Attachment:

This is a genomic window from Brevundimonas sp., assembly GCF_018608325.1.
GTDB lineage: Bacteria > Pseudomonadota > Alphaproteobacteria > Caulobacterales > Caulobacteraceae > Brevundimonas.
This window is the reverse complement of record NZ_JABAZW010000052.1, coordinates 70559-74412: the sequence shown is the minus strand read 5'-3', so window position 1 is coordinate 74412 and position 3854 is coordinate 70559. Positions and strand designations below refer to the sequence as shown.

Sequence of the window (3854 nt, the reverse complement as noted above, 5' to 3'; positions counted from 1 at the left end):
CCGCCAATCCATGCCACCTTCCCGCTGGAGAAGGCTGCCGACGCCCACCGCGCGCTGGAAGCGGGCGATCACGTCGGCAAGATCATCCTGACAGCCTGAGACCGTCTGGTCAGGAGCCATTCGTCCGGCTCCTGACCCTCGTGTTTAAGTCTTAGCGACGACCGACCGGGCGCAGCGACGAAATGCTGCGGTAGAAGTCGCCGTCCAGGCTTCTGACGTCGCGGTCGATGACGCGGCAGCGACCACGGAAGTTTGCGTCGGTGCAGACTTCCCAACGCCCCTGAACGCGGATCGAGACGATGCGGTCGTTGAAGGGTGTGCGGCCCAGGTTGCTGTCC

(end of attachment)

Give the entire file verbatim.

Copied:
This is a genomic window from Brevundimonas sp., assembly GCF_018608325.1.
GTDB lineage: Bacteria > Pseudomonadota > Alphaproteobacteria > Caulobacterales > Caulobacteraceae > Brevundimonas.
This window is the reverse complement of record NZ_JABAZW010000052.1, coordinates 70559-74412: the sequence shown is the minus strand read 5'-3', so window position 1 is coordinate 74412 and position 3854 is coordinate 70559. Positions and strand designations below refer to the sequence as shown.

Sequence of the window (3854 nt, the reverse complement as noted above, 5' to 3'; positions counted from 1 at the left end):
CCGCCAATCCATGCCACCTTCCCGCTGGAGAAGGCTGCCGACGCCCACCGCGCGCTGGAAGCGGGCGATCACGTCGGCAAGATCATCCTGACAGCCTGAGACCGTCTGGTCAGGAGCCATTCGTCCGGCTCCTGACCCTCGTGTTTAAGTCTTAGCGACGACCGACCGGGCGCAGCGACGAAATGCTGCGGTAGAAGTCGCCGTCCAGGCTTCTGACGTCGCGGTCGATGACGCGGCAGCGACCACGGAAGTTTGCGTCGGTGCAGACTTCCCAACGCCCCTGAACGCGGATCGAGACGATGCGGTCGTTGAAGGGTGTGCGGCCCAGGTTGCTGTCC